© 2018 - International Centre for Investigative Reporting
158 Released Boko Haram Abductees Reunite With Families
By Musdapha Ilo, Maiduguri
One hundred and fifty-eight people abducted by Boko Haram and released after three weeks have been reunited with their family members in Yobe State.
The abducted women and children had been taken by the insurgents late last year after a raid on a town in Gujba local government, 22 kilometres from the state capital, Damaturu.
But after three weeks in captivity, they were let go in January with no reason given for the being set free, the first ever such peaceful release of abductees by Boko Haram terrorists since the commencement of the insurgency in the North east.
Having been psychologically evaluated and treated, they were ready to be handed over to the families.
Chairman of the state rehabilitation committee, Ahmed Goneri, said 96 of the abductees were children, while 62 were adults, 15 of whom were widowed as a result of the attack on the town.
According to Goneri, the adults would receive two bags of rice, sugar, cartoons of noodles and a bag of salt as well as two sets of wrappers and in addition, the widows would be given N50, 000. Other would get N30, 000 to help them start a new life.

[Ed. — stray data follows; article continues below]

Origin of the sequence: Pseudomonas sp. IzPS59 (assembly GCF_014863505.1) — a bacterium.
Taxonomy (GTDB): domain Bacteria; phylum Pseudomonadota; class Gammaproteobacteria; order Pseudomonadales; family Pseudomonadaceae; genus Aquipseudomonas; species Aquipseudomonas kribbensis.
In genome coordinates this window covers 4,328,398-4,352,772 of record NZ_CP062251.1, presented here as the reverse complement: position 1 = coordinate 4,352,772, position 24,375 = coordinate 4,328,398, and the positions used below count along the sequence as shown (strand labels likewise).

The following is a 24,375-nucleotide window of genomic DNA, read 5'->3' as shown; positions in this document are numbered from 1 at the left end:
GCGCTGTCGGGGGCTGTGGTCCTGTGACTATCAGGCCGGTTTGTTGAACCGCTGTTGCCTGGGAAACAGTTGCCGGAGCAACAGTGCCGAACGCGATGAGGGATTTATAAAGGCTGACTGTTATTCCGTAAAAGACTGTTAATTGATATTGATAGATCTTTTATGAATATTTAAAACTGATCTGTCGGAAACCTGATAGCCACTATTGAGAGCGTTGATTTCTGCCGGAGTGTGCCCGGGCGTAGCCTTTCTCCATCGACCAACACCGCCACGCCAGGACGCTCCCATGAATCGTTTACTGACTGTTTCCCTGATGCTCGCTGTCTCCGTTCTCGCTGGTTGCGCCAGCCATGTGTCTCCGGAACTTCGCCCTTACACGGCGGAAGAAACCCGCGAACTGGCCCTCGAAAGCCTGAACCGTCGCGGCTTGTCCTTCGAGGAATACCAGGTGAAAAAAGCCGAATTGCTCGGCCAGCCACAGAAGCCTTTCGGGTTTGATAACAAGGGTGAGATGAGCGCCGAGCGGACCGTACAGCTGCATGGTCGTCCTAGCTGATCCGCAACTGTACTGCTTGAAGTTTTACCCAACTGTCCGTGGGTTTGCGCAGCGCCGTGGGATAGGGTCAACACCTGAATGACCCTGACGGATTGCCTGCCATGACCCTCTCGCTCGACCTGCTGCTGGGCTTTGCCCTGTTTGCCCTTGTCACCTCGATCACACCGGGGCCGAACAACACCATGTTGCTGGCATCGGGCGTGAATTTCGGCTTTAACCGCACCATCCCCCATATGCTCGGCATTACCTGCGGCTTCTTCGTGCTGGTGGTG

Abdulrahaman Dauda, the man who discovered the released persons, explained how he found them and the state in which they were. “A friend saw them in Kasaisa village and called to tell me. So, I used a truck to convey all of them and handed them over to security agents for further verification,” Dauda stated.
“I thank the security agents and the Yobe state government for all the support. When I saw them they were all out of their senses having gone through severe trauma after being held hostage for three weeks,” he added.
Narrating their experience in the hands of their captors, the victims said they were neither tortured nor starved.
“They did not maltreat us during our captivity for three weeks. We had enough food and drinks all through our stay in captivity. Any time they enter our apartment to preach their ideologies to us, they ask us to avoid looking at them,” Hauwa Mohammed, one of the freed women said. “They will always criticise us as pagans. When they were releasing us, they asked us to prepare and join those pagans in the town. We thank God that we have reunited with our family members after three weeks of being in captivity.”
Another victim, Gambo Mohammed, said that their abductors “provided raw food items for us to cook ourselves. They would give us soaps, perfume and any other basic needs you can think about.”
Mohammed said that the freed people might have been let go by the fundamentalists because they refused to practise their brand of religion.
“We told them we would not practise their style of religion so they agreed to release us saying we should go and join the pagans who have the symbol of Green-White-Green Flag in Nigeria and that we would meet with us one day. We then told them we would join the pagans instead,” he recalled.